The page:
Printing electronics is the focus of much research, but forming thin films of organic semiconductor materials often suffers from the self-organizing properties of deposited materials. This means printing the desired structures is often impossible.
Antisolvent crystallization avoids this problem by using fine droplets of antisolvent mixed with the active semiconductor solution. Inkjet printing can then be used to deposit this mixture in a confined area on an amorphous substrate and so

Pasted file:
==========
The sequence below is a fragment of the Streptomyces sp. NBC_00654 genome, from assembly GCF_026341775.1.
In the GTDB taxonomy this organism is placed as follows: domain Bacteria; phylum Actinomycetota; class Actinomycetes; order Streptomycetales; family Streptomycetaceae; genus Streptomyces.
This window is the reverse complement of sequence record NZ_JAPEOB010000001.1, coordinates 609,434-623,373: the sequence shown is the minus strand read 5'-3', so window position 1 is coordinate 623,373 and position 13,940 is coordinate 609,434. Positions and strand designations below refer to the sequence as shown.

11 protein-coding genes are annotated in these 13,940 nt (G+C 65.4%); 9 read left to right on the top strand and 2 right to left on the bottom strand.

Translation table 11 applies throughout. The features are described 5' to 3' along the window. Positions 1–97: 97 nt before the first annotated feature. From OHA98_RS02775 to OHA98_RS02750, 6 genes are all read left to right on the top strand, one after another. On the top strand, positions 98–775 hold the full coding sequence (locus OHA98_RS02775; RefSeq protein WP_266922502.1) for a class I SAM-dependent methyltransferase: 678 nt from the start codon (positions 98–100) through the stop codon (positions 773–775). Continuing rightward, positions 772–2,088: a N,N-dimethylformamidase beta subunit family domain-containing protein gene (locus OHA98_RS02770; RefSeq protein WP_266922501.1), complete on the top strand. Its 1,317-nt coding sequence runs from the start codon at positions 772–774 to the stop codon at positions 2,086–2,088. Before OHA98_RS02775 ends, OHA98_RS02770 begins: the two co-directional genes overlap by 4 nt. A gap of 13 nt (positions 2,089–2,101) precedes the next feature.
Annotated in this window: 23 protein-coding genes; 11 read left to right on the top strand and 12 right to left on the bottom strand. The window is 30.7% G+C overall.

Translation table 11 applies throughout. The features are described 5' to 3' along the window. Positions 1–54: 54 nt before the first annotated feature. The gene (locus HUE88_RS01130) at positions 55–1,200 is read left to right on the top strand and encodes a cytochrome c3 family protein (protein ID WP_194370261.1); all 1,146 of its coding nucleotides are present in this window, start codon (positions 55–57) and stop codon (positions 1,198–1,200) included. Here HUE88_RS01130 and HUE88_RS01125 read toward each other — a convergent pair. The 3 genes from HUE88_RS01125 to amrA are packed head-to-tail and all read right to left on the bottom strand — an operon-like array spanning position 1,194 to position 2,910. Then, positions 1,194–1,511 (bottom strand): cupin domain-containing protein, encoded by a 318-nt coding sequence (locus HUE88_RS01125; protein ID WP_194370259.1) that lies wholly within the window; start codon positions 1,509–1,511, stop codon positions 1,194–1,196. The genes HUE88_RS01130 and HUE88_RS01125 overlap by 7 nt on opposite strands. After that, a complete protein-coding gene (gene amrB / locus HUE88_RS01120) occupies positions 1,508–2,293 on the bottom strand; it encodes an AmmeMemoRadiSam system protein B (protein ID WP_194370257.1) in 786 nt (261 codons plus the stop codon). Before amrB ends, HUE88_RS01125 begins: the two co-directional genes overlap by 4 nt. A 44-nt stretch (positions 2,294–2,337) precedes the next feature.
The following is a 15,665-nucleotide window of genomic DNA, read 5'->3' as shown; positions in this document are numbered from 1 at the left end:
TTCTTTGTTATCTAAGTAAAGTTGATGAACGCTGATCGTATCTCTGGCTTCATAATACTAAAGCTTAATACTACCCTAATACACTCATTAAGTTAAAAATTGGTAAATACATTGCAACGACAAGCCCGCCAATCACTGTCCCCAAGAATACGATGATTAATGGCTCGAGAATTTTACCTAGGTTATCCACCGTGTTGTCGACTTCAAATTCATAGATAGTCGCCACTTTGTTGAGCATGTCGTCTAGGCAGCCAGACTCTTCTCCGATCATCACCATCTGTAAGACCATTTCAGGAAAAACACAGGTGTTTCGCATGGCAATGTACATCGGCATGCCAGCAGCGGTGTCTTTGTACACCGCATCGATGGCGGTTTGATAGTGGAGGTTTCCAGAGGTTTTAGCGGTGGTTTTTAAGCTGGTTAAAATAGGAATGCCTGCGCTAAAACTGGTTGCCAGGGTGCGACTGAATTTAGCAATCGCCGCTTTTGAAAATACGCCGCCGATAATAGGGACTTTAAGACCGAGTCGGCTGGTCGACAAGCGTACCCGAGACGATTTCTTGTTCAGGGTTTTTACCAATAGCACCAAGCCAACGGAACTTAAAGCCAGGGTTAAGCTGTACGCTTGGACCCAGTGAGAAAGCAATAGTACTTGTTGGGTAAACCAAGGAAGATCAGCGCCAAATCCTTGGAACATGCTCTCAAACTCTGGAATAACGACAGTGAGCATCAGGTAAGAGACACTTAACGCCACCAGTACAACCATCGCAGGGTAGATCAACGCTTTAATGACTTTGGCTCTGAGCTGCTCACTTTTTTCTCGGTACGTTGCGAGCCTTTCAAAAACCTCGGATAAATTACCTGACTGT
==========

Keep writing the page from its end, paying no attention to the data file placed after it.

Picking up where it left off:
produce uniform single-crystal or polycrystalline thin films that grow at the liquid-air interfaces.